Money and Me

Jonathan Clements

IT’S BEEN A TAD OVER five weeks since the S&P 500 hit its all-time high. Five weeks have never felt so long.

It isn’t just all the articles that I’ve been writing and editing. I’ve also been busy with my own finances. I was on the verge of closing on the sale of my apartment here in New York and moving to Philadelphia. But then my buyer’s business collapsed amid the coronavirus slowdown and, with his income gone, he longer qualified for a mortgage.

My apartment is now back on the market, but I don’t expect to find a new buyer any time soon. My realtors are currently barred from showing properties—one of the restrictions now in place, as New York State looks to slow the spread of COVID-19.

Meanwhile, earlier this week, I updated my will. What can I say? It seemed like a prudent step to take. I even updated my letter of last instruction. If something happens to me, I hope it’ll make my kids laugh.

But like everybody else, my big focus has been my investment portfolio. I came into the decline with maybe 66% in stocks and 34% in bonds and cash investments. (This excludes the private mortgage I wrote for my daughter, which I consider part of my bond holdings and which, if counted, would boost my bond allocation by some 10 percentage points.)

Today, I’m at 72% stocks in my investment portfolio. How did I get from 66% to 72% over the past five weeks? I’ve been focused on four main issues:

Rebalancing. You know how the cobbler’s children have no shoes? Sometimes, that also applies to the cobbler. I’m usually pretty lax in how I manage my portfolio. In recent years, I’ve rebalanced periodically, but I don’t calculate my asset allocation with any regularity.

All that’s changed over the past five weeks. Every four or five days, I’ve been checking my portfolio’s split among U.S. stocks, foreign shares and high-quality U.S. bonds, and then incrementally rebalancing to get closer to my target allocation, which is 35% U.S. stocks, 35% foreign shares and 30% bonds. Thanks to this week’s rally, I’ve overshot a little and now have more in stocks than my written targets call for. And for now, I’m fine with that.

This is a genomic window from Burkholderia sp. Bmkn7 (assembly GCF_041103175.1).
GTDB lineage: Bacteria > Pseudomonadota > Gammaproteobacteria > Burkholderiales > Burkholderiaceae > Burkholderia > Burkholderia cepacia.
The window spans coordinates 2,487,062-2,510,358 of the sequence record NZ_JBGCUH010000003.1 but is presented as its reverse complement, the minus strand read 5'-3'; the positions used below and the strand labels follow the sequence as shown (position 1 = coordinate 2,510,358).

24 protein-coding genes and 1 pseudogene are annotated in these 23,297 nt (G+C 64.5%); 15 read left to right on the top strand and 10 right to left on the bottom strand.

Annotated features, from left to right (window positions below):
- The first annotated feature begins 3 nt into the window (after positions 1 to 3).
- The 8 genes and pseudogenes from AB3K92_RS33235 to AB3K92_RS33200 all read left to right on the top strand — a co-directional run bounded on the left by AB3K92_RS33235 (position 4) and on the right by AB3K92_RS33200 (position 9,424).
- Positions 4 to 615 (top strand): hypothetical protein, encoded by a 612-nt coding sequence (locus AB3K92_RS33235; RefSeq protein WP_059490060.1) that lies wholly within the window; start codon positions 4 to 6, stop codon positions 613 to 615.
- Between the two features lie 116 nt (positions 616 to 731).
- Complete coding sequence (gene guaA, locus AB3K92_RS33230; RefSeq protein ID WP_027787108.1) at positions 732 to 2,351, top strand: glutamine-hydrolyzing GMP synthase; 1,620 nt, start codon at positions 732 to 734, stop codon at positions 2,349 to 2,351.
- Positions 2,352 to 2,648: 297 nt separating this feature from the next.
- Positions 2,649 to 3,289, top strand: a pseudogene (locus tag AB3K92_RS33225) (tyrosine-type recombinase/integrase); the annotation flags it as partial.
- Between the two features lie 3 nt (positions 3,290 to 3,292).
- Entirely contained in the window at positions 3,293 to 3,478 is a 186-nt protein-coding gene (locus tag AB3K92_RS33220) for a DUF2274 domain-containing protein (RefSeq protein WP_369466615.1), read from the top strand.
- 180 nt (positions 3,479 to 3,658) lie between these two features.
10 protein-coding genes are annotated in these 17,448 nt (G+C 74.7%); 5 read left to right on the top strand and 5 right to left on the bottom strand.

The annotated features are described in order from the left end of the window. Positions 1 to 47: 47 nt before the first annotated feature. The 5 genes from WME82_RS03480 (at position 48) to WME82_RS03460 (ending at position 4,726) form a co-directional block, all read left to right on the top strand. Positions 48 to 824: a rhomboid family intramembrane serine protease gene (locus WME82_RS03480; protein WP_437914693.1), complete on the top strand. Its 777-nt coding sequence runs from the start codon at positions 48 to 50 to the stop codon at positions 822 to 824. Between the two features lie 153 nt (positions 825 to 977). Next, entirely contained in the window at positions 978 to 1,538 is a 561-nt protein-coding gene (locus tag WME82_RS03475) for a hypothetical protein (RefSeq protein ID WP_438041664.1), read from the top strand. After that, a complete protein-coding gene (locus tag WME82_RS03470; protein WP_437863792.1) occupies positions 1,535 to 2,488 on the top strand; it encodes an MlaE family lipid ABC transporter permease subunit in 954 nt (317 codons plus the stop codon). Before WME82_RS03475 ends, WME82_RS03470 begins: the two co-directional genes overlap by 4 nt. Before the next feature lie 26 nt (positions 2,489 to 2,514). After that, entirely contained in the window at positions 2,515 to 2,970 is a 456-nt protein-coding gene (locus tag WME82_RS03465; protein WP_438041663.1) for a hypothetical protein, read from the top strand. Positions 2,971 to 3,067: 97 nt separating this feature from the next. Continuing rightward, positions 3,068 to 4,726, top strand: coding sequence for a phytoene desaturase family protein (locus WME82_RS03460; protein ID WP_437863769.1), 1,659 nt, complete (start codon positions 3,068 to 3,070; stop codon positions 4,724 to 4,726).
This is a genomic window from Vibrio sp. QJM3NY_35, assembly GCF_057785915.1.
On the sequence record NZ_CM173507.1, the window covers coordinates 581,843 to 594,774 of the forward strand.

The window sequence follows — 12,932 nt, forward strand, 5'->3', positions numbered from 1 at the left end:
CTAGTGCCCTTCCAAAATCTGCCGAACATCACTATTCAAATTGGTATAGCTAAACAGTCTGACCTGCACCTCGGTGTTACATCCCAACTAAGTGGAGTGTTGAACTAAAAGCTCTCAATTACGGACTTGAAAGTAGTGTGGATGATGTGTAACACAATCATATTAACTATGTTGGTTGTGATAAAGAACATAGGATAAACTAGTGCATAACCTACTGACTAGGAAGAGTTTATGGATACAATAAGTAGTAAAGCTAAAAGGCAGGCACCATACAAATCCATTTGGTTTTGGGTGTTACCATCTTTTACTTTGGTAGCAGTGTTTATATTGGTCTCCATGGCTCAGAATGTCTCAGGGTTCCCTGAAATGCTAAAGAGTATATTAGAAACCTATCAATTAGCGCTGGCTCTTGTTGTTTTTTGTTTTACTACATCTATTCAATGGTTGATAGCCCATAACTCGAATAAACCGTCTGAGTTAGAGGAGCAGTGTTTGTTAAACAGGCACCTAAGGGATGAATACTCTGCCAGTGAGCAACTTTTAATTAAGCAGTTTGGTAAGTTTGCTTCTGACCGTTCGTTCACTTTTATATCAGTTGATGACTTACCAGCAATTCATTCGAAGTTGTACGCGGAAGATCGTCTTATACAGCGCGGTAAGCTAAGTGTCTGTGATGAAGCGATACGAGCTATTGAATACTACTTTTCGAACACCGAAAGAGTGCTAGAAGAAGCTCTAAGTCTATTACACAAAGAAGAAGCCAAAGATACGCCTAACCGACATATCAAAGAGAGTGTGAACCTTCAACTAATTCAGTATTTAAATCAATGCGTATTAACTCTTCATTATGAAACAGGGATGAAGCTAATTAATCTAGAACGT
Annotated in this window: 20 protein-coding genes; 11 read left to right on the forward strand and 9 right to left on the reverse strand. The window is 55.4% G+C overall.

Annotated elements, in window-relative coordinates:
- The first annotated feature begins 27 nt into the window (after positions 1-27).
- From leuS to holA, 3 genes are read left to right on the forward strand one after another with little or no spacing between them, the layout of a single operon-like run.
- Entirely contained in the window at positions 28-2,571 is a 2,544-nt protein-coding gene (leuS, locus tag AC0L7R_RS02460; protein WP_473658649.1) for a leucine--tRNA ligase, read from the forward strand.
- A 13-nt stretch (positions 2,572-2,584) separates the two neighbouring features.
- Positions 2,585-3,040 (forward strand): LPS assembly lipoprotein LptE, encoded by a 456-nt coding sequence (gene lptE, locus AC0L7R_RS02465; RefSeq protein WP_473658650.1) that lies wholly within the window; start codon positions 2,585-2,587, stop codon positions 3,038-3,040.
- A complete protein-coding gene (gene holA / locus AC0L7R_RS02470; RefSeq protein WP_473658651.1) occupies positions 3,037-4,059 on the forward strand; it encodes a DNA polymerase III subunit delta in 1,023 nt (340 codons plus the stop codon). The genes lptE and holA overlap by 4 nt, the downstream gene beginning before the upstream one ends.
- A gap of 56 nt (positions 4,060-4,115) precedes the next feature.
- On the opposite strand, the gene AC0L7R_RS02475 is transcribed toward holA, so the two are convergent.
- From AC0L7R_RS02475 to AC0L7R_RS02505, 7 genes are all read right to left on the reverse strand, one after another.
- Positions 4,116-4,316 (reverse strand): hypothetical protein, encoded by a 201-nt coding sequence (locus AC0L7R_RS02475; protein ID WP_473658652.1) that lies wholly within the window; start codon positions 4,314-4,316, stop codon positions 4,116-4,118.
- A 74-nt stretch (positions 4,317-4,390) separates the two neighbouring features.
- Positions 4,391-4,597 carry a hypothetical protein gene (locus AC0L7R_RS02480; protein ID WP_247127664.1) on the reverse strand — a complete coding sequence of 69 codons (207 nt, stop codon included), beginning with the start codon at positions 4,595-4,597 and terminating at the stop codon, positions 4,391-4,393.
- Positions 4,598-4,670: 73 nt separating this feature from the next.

Trading over the past five chaotic weeks has felt, well, chaotic. I only own Vanguard Group mutual funds, which means my trades don’t get executed until the end of the day—an issue that HumbleDollar contributor Bill Ehart has also struggled with. Many folks have suggested that this is a reason to favor exchange-traded funds instead, so your orders get executed right away.

But I’ve resisted buying ETFs, because that introduces both trading costs and the risk you’ll get executed at a bad price, something that’s lately been a problem with bond ETFs. To be sure, I’ve put in mutual fund trades, only to find that the price at day’s end was much higher. But I’ve also ended up purchasing at far lower prices than I expected.

Still, to reduce uncertainty, I prefer to put in trades in the final 30 minutes before the 4 p.m. ET market close. Lately, that’s been a nail-biting experience, because Vanguard’s website has become excruciatingly slow, especially just before 4 p.m.

Some of my recent fund purchases have been at prices higher than yesterday’s close, but that’s the way it is in a bear market. You don’t know where the bottom is, so you just grit your teeth and keep buying, knowing that—five years from now—you’ll be happy you did. What if you rebalance and the stock market falls further? You can always rebalance again.